Alexie’s statement seems less about the products being created, and more about the systems in place that privilege and advantage some over others. In other words, rather than continually going to authors and filmmakers who already have a voice and platform, perhaps authors and filmmakers from under-represented communities should be sought out and nurtured/cultivated so that they can find, hone, and have their own voices heard.

Recently, Mary Ann Mohanraj, author of Bodies in Motion, wrote a terrific blog post about this very topic. She provided a detailed, “how-to” guide on writing about what she terms CoCs – Characters of Color. In a note at the end of the post, she writes,

“One final note. Let’s say you, the white writer, are now deeply interested in Sri Lanka and would like to incorporate Sri Lankan characters into your fiction. I think that’s great, and give you full permission to go ahead and do so. (Not that you need my permission. You don’t!) You write some Sri Lankan characters, and do a great job, and everyone pats you on the back for doing it so well. There’s still one small problem.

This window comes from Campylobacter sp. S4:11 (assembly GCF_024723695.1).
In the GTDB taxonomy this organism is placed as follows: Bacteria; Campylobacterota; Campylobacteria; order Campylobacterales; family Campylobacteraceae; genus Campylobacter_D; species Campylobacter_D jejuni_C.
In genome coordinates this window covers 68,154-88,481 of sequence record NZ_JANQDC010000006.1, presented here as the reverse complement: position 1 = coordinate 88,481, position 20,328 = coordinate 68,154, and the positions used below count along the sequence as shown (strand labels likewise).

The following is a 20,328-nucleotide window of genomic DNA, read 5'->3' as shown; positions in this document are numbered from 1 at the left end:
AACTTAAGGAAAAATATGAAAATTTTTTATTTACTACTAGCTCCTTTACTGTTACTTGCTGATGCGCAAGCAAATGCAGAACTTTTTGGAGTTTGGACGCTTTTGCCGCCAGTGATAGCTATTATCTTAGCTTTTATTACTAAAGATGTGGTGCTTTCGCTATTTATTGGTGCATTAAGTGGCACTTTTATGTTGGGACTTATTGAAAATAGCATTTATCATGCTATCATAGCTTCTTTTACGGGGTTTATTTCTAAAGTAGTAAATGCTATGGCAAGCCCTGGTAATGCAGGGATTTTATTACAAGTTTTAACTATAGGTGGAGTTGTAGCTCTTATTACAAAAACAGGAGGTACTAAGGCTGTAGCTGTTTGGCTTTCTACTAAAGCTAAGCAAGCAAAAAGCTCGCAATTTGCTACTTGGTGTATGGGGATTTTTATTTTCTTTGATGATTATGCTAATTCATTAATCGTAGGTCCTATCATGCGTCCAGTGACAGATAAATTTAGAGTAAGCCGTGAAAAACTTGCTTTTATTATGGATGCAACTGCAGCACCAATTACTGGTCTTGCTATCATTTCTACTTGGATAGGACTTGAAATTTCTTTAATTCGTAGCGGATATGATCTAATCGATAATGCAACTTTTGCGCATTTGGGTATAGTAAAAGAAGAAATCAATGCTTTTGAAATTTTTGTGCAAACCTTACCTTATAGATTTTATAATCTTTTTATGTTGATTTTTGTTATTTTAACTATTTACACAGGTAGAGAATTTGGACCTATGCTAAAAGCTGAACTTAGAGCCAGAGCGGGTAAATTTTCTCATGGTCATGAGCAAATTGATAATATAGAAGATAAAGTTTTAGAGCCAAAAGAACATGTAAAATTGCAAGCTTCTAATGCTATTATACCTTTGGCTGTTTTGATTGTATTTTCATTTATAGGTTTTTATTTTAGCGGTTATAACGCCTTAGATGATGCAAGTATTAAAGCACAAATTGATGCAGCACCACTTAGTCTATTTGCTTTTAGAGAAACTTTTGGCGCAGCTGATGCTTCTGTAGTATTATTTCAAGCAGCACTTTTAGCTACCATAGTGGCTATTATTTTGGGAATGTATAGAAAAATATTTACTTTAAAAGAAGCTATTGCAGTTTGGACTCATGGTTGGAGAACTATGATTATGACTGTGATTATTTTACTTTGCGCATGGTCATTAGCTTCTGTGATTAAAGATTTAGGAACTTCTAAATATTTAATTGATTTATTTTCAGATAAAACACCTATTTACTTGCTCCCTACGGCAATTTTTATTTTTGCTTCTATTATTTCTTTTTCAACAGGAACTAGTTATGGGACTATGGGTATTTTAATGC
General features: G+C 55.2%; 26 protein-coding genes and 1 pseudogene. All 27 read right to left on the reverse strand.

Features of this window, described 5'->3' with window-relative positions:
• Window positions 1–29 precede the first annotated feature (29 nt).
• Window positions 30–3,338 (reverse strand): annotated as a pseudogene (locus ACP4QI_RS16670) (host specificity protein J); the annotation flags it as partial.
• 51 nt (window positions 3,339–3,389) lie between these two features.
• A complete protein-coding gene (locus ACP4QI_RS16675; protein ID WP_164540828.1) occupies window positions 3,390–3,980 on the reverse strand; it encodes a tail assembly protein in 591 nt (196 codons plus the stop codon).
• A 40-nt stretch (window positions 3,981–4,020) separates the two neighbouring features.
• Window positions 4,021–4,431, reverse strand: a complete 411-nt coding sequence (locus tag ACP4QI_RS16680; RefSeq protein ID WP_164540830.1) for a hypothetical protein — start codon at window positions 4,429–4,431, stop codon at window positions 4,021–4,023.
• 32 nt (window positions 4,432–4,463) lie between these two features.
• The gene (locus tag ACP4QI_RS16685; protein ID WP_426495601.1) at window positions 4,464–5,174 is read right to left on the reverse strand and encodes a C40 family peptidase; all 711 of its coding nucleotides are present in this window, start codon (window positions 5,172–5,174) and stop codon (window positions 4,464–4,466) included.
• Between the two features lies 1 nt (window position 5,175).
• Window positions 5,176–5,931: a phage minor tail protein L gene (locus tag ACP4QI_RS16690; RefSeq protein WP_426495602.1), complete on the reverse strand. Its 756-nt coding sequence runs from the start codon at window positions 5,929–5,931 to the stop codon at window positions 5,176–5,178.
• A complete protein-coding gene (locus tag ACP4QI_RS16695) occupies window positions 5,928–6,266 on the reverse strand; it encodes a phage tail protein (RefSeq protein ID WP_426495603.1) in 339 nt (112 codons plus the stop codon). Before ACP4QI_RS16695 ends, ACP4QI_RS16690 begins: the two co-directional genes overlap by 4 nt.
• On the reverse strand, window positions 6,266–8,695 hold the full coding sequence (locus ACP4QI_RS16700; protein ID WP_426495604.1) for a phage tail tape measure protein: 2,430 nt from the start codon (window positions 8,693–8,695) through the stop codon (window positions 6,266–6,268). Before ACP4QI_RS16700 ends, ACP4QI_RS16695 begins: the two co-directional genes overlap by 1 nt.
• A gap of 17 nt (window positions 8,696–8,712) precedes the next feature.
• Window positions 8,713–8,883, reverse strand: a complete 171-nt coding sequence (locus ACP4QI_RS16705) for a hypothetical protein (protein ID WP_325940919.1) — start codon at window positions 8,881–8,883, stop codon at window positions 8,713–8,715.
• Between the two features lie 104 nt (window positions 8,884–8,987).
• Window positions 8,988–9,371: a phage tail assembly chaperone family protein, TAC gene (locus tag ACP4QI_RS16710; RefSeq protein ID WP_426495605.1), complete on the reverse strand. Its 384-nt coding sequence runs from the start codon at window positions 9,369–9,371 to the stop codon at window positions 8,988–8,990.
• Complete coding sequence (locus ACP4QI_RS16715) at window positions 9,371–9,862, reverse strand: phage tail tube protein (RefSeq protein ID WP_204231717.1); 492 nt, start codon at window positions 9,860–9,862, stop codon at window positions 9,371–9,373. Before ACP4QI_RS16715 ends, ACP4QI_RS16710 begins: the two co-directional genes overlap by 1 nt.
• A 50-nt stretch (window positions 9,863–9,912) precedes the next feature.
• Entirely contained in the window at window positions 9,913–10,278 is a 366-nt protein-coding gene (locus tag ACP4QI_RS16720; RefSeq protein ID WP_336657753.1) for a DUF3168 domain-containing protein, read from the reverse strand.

I’ve encouraged white writers here to write about other cultures, other ethnicities. But sometimes we run into the problem that most, or all, the representations of a culture are coming from outside the culture. It’s so much easier for you or I to get published in America than it is for local Sri Lankan writers to get published, I can’t tell you. The difference of scale between the American publishing industry and Sri Lankan publishing is enormous…. The point is, given this discrepancy, I feel that it behooves me, as an American author who benefits from Sri Lankan material, to do everything I can to promote Sri Lankan authors. Primarily, that means buying and reading their books, posting reviews, spreading the word…